14 Sep Interview with Ion Arocena – CEO at AseBio-Spanish Bioindustry Association
Ion Arocena: “We need to boost policies based on capital instruments and subsidies to support deep-tech sectors such as biotechnology”.
Ion Arocena holds a degree in Biology from the Complutense University of Madrid with Extraordinary Prize (2003) and a Master MBA from the EOI (2010). He has years of experience in scientific-technical and commercial viability assessments of technologies, projects and companies in the field of biotechnology. He worked as Technological Surveillance Technician at the Biotechnology Innovation Circle/OTRI UAM (2004-2005) and Evaluation and Commercialisation Technician at Genoma España (2005-2006). Subsequently, he was partner and Investment Director of the venture capital firm specialising in biotechnology, SUANFARMA Biotech SGECR and advisor-representative in Agrenvec, Vivia Biotech and Clavesuan. Since 2016 he is CEO of AseBio, the Spanish Bioindustry Association.
Do you think that the new Science Law and the Start-up Law can be a boost for the growth of biotech companies or do you think it could have been more ambitious?
With regard to the Science Law, at AseBio we believed from the outset that the reform was a unique opportunity to promote collaboration and transfer in our R&D system. For this reason, we did not hesitate to make a series of proposals and to participate in the whole process of modification. It was necessary to modernise our R&D&I system, and this Law lays the foundations for this change. We believe that the incorporation of open innovation models and the creation of spaces for joint work between the public and private sectors is very appropriate. However, we cannot forget the companies, such as those in the biotechnology sector, which are the ones that make it easier for this knowledge to reach society.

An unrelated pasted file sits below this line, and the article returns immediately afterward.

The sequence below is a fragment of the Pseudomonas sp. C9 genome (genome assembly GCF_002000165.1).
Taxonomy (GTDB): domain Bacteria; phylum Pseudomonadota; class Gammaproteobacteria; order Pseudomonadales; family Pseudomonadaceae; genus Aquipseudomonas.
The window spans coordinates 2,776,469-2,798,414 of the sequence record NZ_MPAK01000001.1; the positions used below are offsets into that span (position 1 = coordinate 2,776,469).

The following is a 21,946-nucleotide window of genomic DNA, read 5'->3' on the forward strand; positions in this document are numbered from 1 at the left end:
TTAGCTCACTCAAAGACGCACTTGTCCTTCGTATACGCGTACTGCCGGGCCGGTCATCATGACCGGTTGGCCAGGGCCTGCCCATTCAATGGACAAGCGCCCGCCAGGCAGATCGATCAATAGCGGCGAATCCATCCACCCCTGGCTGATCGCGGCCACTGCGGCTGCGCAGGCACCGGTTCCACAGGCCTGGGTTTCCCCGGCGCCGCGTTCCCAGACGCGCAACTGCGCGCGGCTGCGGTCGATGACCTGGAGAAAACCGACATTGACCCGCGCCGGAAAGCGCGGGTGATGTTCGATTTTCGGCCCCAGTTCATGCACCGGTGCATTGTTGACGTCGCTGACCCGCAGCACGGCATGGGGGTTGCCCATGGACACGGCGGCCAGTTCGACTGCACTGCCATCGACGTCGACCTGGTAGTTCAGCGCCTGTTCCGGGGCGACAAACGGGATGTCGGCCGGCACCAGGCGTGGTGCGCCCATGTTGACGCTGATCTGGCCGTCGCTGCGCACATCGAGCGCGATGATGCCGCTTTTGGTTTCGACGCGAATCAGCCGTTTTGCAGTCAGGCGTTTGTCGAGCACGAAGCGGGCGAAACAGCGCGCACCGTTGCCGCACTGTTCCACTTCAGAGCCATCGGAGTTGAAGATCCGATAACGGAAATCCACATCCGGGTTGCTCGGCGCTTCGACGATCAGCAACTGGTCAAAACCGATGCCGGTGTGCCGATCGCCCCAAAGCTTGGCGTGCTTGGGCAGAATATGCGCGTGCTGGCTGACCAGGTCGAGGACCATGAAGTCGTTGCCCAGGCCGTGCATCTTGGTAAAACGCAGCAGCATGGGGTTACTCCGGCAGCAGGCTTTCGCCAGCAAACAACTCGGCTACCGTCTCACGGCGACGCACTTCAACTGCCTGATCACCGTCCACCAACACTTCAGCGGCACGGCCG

With regard to the Start-up Law, the modification that will most positively affect our sector is undoubtedly the one that will consider as start-ups those that are up to seven years old since their creation. This was one of our proposals, as the evolution and growth of companies in our sector is not like in other sectors. These are companies that invest in R&D and do not have a product to market for perhaps 10 or 12 years.
Do you think Spain has the potential to boost biotechnology as an economic engine?
No doubt about it. In fact, in the ‘Spain 2050’ plan, which is the National Long-Term Strategy in which a series of priorities have been set for the future of Spain, biotechnology is key to achieving five of the nine major challenges: to be more productive in order to grow better, to become a carbon neutral society, sustainable and resilient to climate change, to prepare our welfare state for a longer-lived society, to promote balanced, fair and sustainable territorial development and to broaden the bases of our future welfare.
Even now, under the Spanish Presidency of the EU, biotechnology and innovation will also be key in 3 of the 10 lines of action.
Our sector already contributes 1% of the GDP of the Spanish economy, just over 11,000 million euros, and employs more than 118,000 people. In 2020 it represented 0.9% with 10,336 million euros, in 2019, it was 0.8% with 10,131 million euros and in 2018 0.7% with 8,285 million euros. In these years, growth has been progressive even in years such as 2020 when the economy came to a standstill because of the pandemic.